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Friday, August 18, 2006

Life versus Livelihood


I remember the famous lines by Gulazar in an Amol Palekar movie-
“Ek akela is shahar me, raat me aur dopahar me
Aab-o-dana dhoondhta hai, aashiyana dhoondhta hai…”

Nothing could better express what most of us are going through and rest of us has gone through.

In today’s 24/7 work philosophy we end up working day and night to earn enough to fulfill lots of our needs and a little bit of our greed. Time taken in accumulation of things to live a life makes us miss the life. Especially in private sector, there hardly seems to be a moment we can call our own.

Then there are people who have the capability of sucking ultimate pleasure out of their job and professional ambition. Like a blinkered horse they can’t see anything else or don’t want to see anything else. Result? They end up becoming bosses, powerful enough to impose their lifestyle on others, and looking for somebody who can patiently listen to their "success stories".

But what about those who feel livelihood is for life, not vice versa? They end up writing blogs or doing something else like that to get a momentary relief from this imposed lifestyle which may not have the meaning they are looking for.

Wednesday, August 16, 2006

Petty People Look for Petty Sources of Happiness


We all are looking for pleasure. We want it. Somehow.

But it’s the kind of source we use to get pleasure that defines us. The quality of source becomes our identification.

I remember a small story. A newspaper editor got a letter from somebody who had pointed out five mistakes in the newspaper. Since the mistakes were from different and obscure parts of the newspaper, so it looked like the reader had really worked hard to search them. Then he had worked hard to put “witty” remarks in the letter to feel intelligent and confident. The editor replied like this, “Thanks for your letter and the time you’ve put in writing it down. Since we have to take care of everybody, so we always leave some mistakes for people like you.”

Well, I don’t know how the reader felt after he read the letter, but I can perhaps guess the kind of pleasure he might have derived from pointing out the mistakes.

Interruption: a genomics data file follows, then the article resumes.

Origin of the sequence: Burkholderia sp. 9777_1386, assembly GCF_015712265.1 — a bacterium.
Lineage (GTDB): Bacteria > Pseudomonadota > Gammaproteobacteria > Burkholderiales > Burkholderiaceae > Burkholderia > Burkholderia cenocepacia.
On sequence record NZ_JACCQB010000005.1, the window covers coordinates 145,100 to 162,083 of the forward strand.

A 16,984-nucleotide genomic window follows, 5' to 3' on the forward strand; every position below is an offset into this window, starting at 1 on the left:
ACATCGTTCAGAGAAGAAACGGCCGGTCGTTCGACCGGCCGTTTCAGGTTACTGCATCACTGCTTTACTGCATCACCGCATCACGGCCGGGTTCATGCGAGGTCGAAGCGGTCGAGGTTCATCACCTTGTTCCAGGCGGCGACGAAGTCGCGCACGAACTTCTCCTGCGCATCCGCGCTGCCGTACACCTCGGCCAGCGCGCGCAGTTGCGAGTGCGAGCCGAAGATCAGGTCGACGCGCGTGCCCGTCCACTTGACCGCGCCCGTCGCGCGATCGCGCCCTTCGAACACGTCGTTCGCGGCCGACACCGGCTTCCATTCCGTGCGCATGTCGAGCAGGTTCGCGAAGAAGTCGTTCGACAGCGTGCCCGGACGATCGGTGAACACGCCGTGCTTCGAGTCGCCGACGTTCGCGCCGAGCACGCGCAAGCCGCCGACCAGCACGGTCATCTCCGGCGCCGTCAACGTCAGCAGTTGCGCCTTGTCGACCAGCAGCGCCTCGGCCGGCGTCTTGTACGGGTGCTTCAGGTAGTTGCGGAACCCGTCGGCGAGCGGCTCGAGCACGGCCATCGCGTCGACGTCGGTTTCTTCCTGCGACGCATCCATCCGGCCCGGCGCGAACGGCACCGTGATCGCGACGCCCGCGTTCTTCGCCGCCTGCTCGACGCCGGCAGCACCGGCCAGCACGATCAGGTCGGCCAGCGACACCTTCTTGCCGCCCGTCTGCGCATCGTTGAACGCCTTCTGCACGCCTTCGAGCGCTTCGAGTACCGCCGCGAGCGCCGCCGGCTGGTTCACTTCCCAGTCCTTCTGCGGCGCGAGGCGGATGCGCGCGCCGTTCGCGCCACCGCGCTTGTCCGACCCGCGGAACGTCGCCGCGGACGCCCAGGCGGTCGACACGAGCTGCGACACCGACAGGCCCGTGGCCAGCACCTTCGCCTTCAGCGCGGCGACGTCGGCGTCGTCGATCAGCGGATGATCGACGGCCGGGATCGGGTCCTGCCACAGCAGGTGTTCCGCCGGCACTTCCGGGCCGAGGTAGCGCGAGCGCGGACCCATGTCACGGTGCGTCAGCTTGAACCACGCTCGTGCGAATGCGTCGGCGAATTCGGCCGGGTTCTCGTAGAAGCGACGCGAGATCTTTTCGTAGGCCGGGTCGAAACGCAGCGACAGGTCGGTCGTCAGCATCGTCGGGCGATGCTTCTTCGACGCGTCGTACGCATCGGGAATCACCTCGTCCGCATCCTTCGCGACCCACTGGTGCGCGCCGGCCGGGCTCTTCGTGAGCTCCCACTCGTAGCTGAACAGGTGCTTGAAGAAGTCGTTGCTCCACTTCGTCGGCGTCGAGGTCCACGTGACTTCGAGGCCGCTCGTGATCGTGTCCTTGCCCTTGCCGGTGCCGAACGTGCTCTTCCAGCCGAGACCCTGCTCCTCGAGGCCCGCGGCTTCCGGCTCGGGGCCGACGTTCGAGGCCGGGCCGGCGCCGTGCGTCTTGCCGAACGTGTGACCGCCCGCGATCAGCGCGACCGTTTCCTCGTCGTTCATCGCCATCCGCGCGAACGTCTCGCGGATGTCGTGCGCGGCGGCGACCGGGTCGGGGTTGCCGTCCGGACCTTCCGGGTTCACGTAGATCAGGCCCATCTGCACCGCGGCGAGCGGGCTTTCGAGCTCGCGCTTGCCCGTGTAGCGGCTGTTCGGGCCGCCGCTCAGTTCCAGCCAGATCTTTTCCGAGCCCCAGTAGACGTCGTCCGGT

But why would somebody get such pleasure in trying to make others feel bad unnecessarily?

Pettiness, perhaps! People look for the source of pleasure which suits their mentality, character and attitude.

If you bump into somebody like that reader, just bless your luck. You got a wonderful chance to learn patience, and you may also feel that you’re better than somebody as a human being (and your thinking may not be that wrong).

Monday, August 14, 2006

Small is Big

Being a smallish person, things haven’t been exactly pretty good with me always. There were always suggestions rushing from my well-wishers regarding techniques, medicines and exercises to improve my vertical length which was annoying at best. I looked youngest while being the eldest in my family in my generation which was quite harmful to the ‘authority’ I as an elder had inherited. In cinema halls, shows etc. what I ended up watching was not the movie or other watchable stuff but the huge head of some T-Rex dinosaur sitting in front of me.

But as they say, “Nothing is entirely good or entirely bad.” Well, my lack of reaching great heights ‘bodywise’ hasn’t been irritating every time. It had some positive effects also.

Whenever I go to a clothes’ store I end up spending less. Reason is simple. My body can manage with less clothes in terms of quantity. So I can manage with L size T-shirts, less cloth for my suit or trousers etc. Economical, no!

Ah! My height doesn’t seem lovelier than when I have to travel in trains or buses. Ever got a "birth" on the side of the compartment? I’ve seen tall people getting "births" allotted there and making innovative yogic postures to manage their legs and heads between the two walls. Again I see tall people doing amazing things with there legs to fit themselves between the intimate seats on buses. I feel better.

But the best benefit is yet to come. You’ll never find a small guy bowing down in front of a taller man while talking to him. He keeps his neck and head high. A sure-shot recipe for having a confident tête-à-tête. Then you’d find people with great heights bending over backwards to make their point in front of a small guy. Interesting, no!

So, small is not always small. At least its benefits are not small. Perhaps a big news for smallies!